Introversion's Disastrous Year
6:00 AM | Cord Kruse | Comment on this story
Introversion Software's Chris Delay has revealed in a series of posts on the company's forums that 2008 was a disastrous year for the company, nearly resulting in closing its doors forever. Trouble with the XBOX 360 version of Darwinia, production delays, Multiwinia's low sales, and a slumping world economy were some of the factors creating difficulty for the independent developer.
The first major problem was Microsoft. I want to be clear that in hindsight, we believe Microsoft were absolutely correct in the calls they made, and we were wrong. But at the time, oh my god they were pissing us off. We’d done a massive treatment of the in-game menus for Darwinia and Multiwinia, and the end result is exactly what you see in the PC/Mac versions of Multiwinia now. We were very happy with that and considered the game ready to go through their certification process, but Microsoft did not agree. They requested we go into an extensive period of redesign and polish on the game, covering everything from the menus to the squaddie control method in Darwinia, to the game modes in Multiwinia. It was the first time a massive company had effectively told Introversion what to do, and we didn’t like that at all. It was also months of work, and the concept of open-ended polish and iteration with a company several orders of magnitude larger than our own didn’t hugely appeal. We finally resolved this situation in the only way we could – we separated the PC and Xbox versions of the game, pushed ahead with a PC only version of Multiwinia, and put the Xbox project on a back burner. Check out the links below to learn more about Introversion's woes.
Introversion Blog: 2008 In Hindsight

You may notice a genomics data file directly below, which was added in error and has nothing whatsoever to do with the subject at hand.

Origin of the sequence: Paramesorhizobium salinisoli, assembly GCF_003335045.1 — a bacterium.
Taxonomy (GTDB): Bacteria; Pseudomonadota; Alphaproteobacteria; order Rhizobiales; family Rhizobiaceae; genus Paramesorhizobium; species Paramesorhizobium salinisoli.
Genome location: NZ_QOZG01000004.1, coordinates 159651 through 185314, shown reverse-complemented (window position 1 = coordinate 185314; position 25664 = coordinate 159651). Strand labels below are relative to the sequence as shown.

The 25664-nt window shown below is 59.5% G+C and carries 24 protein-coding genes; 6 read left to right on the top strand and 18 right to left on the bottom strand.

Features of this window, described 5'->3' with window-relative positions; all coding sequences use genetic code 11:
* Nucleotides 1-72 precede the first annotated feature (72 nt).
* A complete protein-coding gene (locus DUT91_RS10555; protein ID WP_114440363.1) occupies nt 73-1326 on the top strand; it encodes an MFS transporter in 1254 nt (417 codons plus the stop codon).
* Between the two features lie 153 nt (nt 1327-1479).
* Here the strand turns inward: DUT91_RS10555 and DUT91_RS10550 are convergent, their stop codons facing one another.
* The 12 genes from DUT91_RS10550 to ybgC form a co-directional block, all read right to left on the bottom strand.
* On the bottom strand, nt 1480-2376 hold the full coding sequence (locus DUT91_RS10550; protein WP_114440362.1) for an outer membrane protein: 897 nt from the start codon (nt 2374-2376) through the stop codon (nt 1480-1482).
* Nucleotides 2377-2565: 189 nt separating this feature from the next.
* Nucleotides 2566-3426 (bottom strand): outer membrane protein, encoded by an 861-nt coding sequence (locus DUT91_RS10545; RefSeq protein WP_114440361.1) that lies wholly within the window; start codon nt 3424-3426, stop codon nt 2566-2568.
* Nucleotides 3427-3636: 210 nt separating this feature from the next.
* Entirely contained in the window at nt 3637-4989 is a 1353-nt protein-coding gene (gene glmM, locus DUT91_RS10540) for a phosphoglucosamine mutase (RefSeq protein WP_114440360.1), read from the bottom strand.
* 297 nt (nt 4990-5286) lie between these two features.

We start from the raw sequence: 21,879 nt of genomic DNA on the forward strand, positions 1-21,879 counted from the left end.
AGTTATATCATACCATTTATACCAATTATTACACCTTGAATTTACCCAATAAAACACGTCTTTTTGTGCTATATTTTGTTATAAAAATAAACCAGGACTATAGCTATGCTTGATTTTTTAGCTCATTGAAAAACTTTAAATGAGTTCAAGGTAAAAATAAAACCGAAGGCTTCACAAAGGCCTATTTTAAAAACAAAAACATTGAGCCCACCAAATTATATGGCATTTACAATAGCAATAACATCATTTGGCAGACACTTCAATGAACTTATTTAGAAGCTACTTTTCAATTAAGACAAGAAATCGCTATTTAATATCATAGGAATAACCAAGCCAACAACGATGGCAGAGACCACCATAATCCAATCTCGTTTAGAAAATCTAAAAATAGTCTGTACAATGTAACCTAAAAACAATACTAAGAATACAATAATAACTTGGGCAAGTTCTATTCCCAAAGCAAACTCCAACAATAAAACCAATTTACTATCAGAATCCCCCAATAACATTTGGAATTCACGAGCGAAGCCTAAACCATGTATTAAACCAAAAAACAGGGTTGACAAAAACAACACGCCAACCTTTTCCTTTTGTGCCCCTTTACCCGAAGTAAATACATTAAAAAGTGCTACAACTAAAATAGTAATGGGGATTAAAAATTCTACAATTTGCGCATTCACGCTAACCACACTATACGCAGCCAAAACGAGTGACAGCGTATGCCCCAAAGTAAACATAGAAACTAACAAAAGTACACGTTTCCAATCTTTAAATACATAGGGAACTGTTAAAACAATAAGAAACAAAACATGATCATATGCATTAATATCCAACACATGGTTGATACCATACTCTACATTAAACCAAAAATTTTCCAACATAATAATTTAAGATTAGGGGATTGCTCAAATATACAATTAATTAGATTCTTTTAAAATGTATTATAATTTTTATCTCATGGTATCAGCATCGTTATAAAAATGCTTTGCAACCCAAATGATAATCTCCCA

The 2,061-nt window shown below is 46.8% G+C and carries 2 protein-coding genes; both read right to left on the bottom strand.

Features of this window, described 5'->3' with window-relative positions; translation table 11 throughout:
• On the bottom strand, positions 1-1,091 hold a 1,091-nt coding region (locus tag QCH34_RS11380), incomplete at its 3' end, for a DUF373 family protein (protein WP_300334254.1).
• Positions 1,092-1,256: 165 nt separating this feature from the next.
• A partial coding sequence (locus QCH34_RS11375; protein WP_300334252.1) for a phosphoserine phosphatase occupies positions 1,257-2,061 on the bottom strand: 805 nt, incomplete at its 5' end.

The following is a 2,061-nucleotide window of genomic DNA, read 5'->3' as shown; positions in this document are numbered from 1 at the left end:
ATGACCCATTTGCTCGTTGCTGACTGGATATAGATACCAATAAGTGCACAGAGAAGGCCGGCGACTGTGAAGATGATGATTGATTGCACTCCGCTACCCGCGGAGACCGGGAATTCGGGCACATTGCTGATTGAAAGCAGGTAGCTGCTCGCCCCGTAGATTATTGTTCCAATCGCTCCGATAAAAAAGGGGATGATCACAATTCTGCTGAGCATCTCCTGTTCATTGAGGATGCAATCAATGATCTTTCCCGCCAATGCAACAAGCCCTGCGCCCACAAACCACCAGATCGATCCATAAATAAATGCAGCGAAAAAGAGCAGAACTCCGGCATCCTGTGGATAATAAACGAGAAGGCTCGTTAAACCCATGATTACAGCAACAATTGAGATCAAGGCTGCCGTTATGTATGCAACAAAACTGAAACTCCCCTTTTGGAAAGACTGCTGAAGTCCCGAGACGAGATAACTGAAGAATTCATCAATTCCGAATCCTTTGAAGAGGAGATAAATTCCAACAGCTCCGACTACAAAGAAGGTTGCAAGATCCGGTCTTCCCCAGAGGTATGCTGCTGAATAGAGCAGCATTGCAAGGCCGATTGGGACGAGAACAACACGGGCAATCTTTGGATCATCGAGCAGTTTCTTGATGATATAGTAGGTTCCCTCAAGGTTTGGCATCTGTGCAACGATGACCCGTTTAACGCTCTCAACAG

...Another massive redesign followed. Ultimately we solved the interface problems (and Multiwinia) was made immeasurably better because of it. To be clear, we are hugely grateful to those guys at PC Gamer for being so honest with us. We told all the journalists to hold off on reviewing the game, and that we’d supply a new build a month later than planned. Vicky Arundel was clearly annoyed by this – she’d done an amazing job at arranging big online reviews in exchange for great coverage, and now we were ruining that plan. In addition, print magazines need months of lead-time before your review is published. So we were effectively ensuring that the print reviews would all be coming out at least a whole month late after the game launched. On top of this, our first ever Magazine Cover featuring a massive Red Darwinian (carefully arranged by Vic) fell through, and another print mag told us they weren’t interested in reviewing the game.
The game finally shipped on PC (on sale on our website, on Steam, and in the UK high-street through Pinnacle) and we celebrated with a launch party at our house. Tom had always fantasised about building a sales counter that would sit in the corner of the office and tick up whenever we sold a copy of a game. This time around he actually did it, building the device out of second hand parts bought from Ebay and writing custom driver software for it that linked directly to our Multiwinia sales counter. During our launch party dinner and celebrations that evening, what was truly amazing about this counter was how little it was actually going up. I’m not kidding when I say that we actually checked the connections and the software several times to make sure it was actually working, only to find out it was. Even then that very night we knew it was bad, that our whole future was in doubt.
Darwinia+ (for XBO 360) still needs all my attention and Darwinia+ is the only project that can see us through right now – but I can see the route forward this year. One person is currently working fulltime on Subversion (not me - but i'm saving that story for the next Subversion blog), Gary will be starting a day or two a week on it soon, i'll be getting back onto it soon as well, and Leander will be following after Darwinia+ is done. Assuming Darwinia+ does ok there will be be four people working on Subversion including myself, and there will be a momentum behind it such that it can't be stopped again. This is not a situation we would ever deliberately put ourselves in – all eggs in one Microsoft shaped basket, but that’s where we are, and for the first time in a long while, I’m feeling confident.
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